them as config[my.toplevel.key] ala sqlalchemy.url in

Passing in an INI configuration file:

$ nosetests -s --tc-file example_cfg.ini

Passing in a YAML configuration file:

$ nosetests -s --tc-file example_cfg.yaml --tc-format yaml

Passing in a Python configuration file:

$ nosetests -s --tc-file --tc-format python

Passing in multiple INI configuration files:

$ nosetests -s --tc-file example_cfg.ini --tc-file example_cfg2.ini

Overriding a configuration value on the command line:

$ nosetests -s --tc-file example_cfg.ini --tc=myvalue.sub:bar

Passing parameters on the command line without specifying a configuration file:

$ nosetests -s --tc=myvalue.sub2:baz

Overriding multiple key:value pairs:

$ nosetests -s --tc-file example_cfg.ini --tc=myvalue.sub:bar \
    --tc=myvalue.sub2:baz --tc=myvalue.sub3:bar3

Warning: When using the –tc= flag, you can pass it in as many times as you want to override as many keys/values as needed. The format is in parent.child.child = value format - the periods are translated into keys within the config dict, for example:

myvalue.sub2:baz = config[myvalue][sub2] = baz

You can override the explosion of the periods by passing in the –tc-exact argument on the command line.

Special environment variables

If you have a test which performs an import like this:

from testconfig import config

Then you know you can not run your test through a tool like pychecker as pychecker executes the file you are scanning, an warning is thrown and any use of the config dict will cause an exception.

To work around this, I’ve added four environment variable checks which, if set will cause a given configuration file to be auto-loaded into the module and the config dict will be populated. These are:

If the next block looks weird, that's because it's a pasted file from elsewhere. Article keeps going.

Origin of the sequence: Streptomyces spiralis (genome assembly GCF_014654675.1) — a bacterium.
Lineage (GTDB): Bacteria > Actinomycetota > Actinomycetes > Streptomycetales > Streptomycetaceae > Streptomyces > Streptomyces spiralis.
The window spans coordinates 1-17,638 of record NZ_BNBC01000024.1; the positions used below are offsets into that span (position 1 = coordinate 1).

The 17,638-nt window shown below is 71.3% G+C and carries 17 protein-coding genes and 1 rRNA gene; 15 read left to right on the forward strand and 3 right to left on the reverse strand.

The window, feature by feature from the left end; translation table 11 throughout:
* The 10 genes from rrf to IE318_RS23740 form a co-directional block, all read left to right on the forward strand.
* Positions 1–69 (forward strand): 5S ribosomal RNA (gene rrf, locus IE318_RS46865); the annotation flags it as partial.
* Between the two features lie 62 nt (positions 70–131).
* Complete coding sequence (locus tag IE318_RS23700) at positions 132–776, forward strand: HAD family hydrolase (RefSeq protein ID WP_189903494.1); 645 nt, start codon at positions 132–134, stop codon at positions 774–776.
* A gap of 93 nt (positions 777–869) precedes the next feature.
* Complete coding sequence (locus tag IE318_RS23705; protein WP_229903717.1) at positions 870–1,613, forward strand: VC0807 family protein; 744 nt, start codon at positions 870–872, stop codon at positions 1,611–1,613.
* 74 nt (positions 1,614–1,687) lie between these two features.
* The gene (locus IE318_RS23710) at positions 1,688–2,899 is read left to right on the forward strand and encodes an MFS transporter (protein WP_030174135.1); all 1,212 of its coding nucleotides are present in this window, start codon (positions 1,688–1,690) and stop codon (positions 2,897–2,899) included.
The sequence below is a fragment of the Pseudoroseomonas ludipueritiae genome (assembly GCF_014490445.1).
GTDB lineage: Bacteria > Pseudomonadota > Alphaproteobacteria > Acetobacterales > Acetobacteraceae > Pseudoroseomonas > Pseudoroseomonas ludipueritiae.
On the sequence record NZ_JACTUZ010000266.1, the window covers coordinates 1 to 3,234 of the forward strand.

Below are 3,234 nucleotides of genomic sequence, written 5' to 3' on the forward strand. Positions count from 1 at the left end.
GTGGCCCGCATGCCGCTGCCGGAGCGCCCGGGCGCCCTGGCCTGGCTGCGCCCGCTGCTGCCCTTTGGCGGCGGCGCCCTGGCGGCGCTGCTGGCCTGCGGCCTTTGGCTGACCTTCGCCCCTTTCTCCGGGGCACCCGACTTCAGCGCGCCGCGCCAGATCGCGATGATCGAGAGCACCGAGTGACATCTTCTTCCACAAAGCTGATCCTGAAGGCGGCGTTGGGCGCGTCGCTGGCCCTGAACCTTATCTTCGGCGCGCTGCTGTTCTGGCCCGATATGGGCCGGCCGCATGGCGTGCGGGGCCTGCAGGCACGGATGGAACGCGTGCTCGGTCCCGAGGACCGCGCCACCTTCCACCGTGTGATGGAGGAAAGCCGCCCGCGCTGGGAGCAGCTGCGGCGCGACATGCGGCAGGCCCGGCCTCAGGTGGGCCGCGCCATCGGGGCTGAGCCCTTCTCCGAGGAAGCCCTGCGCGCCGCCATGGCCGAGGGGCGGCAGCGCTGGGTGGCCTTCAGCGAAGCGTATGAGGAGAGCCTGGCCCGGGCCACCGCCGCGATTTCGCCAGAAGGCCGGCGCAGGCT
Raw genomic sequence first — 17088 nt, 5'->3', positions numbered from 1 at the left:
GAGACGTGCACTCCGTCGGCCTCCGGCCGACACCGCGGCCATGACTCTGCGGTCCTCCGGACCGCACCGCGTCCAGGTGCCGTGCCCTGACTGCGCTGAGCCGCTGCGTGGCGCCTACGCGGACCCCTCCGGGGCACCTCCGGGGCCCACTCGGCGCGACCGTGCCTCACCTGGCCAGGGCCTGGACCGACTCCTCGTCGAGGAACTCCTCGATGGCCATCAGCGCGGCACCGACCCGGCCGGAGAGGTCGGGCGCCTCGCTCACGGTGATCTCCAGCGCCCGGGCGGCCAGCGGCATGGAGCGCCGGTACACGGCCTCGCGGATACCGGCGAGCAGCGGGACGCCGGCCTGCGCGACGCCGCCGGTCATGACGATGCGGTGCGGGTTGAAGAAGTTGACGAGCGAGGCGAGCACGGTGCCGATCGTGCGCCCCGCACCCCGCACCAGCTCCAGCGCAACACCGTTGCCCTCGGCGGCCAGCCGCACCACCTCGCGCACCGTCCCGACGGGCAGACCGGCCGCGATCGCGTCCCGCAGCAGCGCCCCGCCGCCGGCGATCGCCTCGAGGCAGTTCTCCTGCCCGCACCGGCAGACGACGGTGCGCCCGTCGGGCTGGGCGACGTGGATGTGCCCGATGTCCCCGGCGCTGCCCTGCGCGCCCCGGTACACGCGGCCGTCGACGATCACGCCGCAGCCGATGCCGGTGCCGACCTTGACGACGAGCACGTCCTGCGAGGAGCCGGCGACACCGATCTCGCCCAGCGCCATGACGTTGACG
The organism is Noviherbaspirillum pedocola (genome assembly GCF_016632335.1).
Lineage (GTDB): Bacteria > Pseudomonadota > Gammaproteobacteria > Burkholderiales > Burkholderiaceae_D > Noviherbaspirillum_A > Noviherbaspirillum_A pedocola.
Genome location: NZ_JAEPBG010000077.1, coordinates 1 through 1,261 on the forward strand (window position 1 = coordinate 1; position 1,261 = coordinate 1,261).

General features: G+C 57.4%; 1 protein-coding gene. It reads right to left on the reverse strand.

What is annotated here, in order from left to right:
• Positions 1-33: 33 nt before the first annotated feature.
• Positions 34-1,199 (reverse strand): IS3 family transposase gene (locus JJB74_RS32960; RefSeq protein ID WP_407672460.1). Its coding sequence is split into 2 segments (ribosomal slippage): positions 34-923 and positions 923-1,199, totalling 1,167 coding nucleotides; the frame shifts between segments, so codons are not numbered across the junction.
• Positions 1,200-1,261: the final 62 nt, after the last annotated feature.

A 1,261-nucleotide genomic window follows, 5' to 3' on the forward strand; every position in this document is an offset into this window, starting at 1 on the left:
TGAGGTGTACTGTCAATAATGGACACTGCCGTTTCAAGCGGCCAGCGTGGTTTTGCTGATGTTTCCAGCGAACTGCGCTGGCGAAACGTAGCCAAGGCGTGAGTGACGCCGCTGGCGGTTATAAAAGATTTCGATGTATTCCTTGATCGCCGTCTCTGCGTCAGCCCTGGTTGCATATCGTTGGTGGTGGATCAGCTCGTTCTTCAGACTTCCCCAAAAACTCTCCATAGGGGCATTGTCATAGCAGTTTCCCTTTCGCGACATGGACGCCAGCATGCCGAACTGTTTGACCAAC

Setting one of these to full path of the target configuration file in your environment/editor/etc will make it auto load that configuration file. You can now run it through pychecker. Much success was had!

For example, I set NOSE_TESTCONFIG_AUTOLOAD_YAML to /Users/jesse/foo.yaml within textmate. I can now use pychecker via control-shift-v with much win.

Changes & News

  • support multiple config files

  • update tox with pypy and py34

  • advertise with classifiers that nose-testconfig is py2 and py3 compatible

  • Python 3 compatible

  • fix loading of data files when environment variables NOSE_TESTCONFIG_AUTOLOAD_* are specified.

  • added tests

  • unicode support for config files (gjednaszewski/dhellmann)

  • colons are allowed in user’s arguments, such as –tc url: (aconrad)

  • config file is not longer required, –tc option may be provided alone (aconrad)

  • Add ability to handle json format.

  • Add in checking for 3 different environment variables corresponding to the supported config file types. Setting one of these to the full path to a given configuration file will force nose-testconfig to autoload that file. Handy if you want to run a test which imports the testconfig module through something like pychecker (or run it from the command line).

  • Fix a bug in the python config file parsing reported by Christopher Hesse

  • Per feedback from Kumar and others, the eval()’ing of ini-file values has been removed: allowing arbitrary python in the values was more annoying less standard then was worth it.

  • Added the –tc-exact command line flag, to block the exploding of values into dicts-within-dicts

  • Updated the docs to parse right.


Fix documentation examples per Kumar’s feedback.


Fix pypi packaging issues


Initial release. May contain bits of glass.

Project details

Download files

Download the file for your platform. If you're not sure which to choose, learn more about installing packages.

Source Distribution

nose-testconfig-0.10.tar.gz (9.4 kB view hashes)

Uploaded Source

Built Distribution

nose_testconfig-0.10-py2.py3-none-any.whl (11.3 kB view hashes)

Uploaded Python 2 Python 3

Supported by

AWS AWS Cloud computing and Security Sponsor Datadog Datadog Monitoring Fastly Fastly CDN Google Google Download Analytics Microsoft Microsoft PSF Sponsor Pingdom Pingdom Monitoring Sentry Sentry Error logging StatusPage StatusPage Status page